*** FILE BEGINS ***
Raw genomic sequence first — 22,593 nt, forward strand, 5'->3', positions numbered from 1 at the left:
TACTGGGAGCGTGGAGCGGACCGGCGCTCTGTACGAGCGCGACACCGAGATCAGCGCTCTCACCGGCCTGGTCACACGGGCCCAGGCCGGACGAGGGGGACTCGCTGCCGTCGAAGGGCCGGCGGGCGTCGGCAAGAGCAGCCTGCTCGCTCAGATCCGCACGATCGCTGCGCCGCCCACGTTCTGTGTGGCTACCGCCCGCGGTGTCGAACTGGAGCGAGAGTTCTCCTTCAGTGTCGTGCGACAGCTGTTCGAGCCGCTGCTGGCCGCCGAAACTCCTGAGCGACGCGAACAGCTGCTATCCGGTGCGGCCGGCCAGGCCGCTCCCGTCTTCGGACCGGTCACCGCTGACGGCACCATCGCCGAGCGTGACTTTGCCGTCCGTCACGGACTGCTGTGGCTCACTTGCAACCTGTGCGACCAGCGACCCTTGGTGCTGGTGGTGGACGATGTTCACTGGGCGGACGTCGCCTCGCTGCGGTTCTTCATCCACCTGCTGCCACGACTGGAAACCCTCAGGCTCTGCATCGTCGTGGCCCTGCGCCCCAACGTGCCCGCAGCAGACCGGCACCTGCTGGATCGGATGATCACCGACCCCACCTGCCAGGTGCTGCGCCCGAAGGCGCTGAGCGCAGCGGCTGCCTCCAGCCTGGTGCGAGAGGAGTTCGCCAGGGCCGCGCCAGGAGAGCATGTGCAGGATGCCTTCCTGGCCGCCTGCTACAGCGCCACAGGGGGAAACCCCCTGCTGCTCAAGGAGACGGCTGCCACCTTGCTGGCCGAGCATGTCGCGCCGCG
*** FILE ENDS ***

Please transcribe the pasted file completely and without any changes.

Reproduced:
Raw genomic sequence first — 22,593 nt, forward strand, 5'->3', positions numbered from 1 at the left:
TACTGGGAGCGTGGAGCGGACCGGCGCTCTGTACGAGCGCGACACCGAGATCAGCGCTCTCACCGGCCTGGTCACACGGGCCCAGGCCGGACGAGGGGGACTCGCTGCCGTCGAAGGGCCGGCGGGCGTCGGCAAGAGCAGCCTGCTCGCTCAGATCCGCACGATCGCTGCGCCGCCCACGTTCTGTGTGGCTACCGCCCGCGGTGTCGAACTGGAGCGAGAGTTCTCCTTCAGTGTCGTGCGACAGCTGTTCGAGCCGCTGCTGGCCGCCGAAACTCCTGAGCGACGCGAACAGCTGCTATCCGGTGCGGCCGGCCAGGCCGCTCCCGTCTTCGGACCGGTCACCGCTGACGGCACCATCGCCGAGCGTGACTTTGCCGTCCGTCACGGACTGCTGTGGCTCACTTGCAACCTGTGCGACCAGCGACCCTTGGTGCTGGTGGTGGACGATGTTCACTGGGCGGACGTCGCCTCGCTGCGGTTCTTCATCCACCTGCTGCCACGACTGGAAACCCTCAGGCTCTGCATCGTCGTGGCCCTGCGCCCCAACGTGCCCGCAGCAGACCGGCACCTGCTGGATCGGATGATCACCGACCCCACCTGCCAGGTGCTGCGCCCGAAGGCGCTGAGCGCAGCGGCTGCCTCCAGCCTGGTGCGAGAGGAGTTCGCCAGGGCCGCGCCAGGAGAGCATGTGCAGGATGCCTTCCTGGCCGCCTGCTACAGCGCCACAGGGGGAAACCCCCTGCTGCTCAAGGAGACGGCTGCCACCTTGCTGGCCGAGCATGTCGCGCCGCG